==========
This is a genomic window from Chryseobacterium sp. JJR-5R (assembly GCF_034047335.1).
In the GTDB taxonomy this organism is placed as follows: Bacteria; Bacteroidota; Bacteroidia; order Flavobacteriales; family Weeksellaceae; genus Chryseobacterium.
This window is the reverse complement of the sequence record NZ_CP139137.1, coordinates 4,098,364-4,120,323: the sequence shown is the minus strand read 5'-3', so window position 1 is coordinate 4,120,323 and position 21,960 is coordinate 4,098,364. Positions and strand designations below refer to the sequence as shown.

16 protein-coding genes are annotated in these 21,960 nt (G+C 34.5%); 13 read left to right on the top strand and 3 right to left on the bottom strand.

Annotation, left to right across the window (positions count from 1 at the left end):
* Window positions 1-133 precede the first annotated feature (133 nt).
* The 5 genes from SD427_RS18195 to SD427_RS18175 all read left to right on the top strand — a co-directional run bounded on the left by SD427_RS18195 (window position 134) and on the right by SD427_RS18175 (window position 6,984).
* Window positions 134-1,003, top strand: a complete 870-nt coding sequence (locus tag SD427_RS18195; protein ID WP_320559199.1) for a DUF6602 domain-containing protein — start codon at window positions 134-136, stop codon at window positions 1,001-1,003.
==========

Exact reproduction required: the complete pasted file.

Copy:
This is a genomic window from Chryseobacterium sp. JJR-5R (assembly GCF_034047335.1).
In the GTDB taxonomy this organism is placed as follows: Bacteria; Bacteroidota; Bacteroidia; order Flavobacteriales; family Weeksellaceae; genus Chryseobacterium.
This window is the reverse complement of the sequence record NZ_CP139137.1, coordinates 4,098,364-4,120,323: the sequence shown is the minus strand read 5'-3', so window position 1 is coordinate 4,120,323 and position 21,960 is coordinate 4,098,364. Positions and strand designations below refer to the sequence as shown.

16 protein-coding genes are annotated in these 21,960 nt (G+C 34.5%); 13 read left to right on the top strand and 3 right to left on the bottom strand.

Annotation, left to right across the window (positions count from 1 at the left end):
* Window positions 1-133 precede the first annotated feature (133 nt).
* The 5 genes from SD427_RS18195 to SD427_RS18175 all read left to right on the top strand — a co-directional run bounded on the left by SD427_RS18195 (window position 134) and on the right by SD427_RS18175 (window position 6,984).
* Window positions 134-1,003, top strand: a complete 870-nt coding sequence (locus tag SD427_RS18195; protein ID WP_320559199.1) for a DUF6602 domain-containing protein — start codon at window positions 134-136, stop codon at window positions 1,001-1,003.